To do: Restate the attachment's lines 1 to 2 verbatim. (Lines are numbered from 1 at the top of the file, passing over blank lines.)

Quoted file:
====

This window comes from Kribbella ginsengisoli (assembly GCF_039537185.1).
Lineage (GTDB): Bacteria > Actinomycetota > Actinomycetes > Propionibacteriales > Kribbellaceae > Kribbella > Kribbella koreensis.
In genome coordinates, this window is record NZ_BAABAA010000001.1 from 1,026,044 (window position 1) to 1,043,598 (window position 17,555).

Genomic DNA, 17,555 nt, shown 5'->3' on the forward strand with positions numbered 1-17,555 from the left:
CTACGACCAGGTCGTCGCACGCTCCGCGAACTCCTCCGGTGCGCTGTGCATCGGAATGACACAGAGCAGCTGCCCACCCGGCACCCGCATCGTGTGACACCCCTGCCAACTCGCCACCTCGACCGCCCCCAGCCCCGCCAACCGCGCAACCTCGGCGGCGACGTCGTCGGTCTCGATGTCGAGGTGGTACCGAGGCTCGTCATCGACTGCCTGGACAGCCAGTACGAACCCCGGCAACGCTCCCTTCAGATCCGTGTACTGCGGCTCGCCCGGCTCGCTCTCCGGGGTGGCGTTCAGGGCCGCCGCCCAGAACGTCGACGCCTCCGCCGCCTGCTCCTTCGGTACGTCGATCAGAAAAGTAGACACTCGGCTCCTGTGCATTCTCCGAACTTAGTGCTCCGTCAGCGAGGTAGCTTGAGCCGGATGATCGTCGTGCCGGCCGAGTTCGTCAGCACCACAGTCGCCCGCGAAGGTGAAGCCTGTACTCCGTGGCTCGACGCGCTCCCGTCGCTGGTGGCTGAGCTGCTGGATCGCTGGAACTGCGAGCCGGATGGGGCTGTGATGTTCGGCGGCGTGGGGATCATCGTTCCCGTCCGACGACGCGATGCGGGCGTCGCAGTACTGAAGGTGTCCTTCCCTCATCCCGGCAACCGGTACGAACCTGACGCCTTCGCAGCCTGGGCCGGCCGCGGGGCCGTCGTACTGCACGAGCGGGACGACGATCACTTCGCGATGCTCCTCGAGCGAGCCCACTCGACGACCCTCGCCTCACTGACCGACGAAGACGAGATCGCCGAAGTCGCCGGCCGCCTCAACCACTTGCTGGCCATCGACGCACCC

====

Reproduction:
This window comes from Kribbella ginsengisoli (assembly GCF_039537185.1).
Lineage (GTDB): Bacteria > Actinomycetota > Actinomycetes > Propionibacteriales > Kribbellaceae > Kribbella > Kribbella koreensis.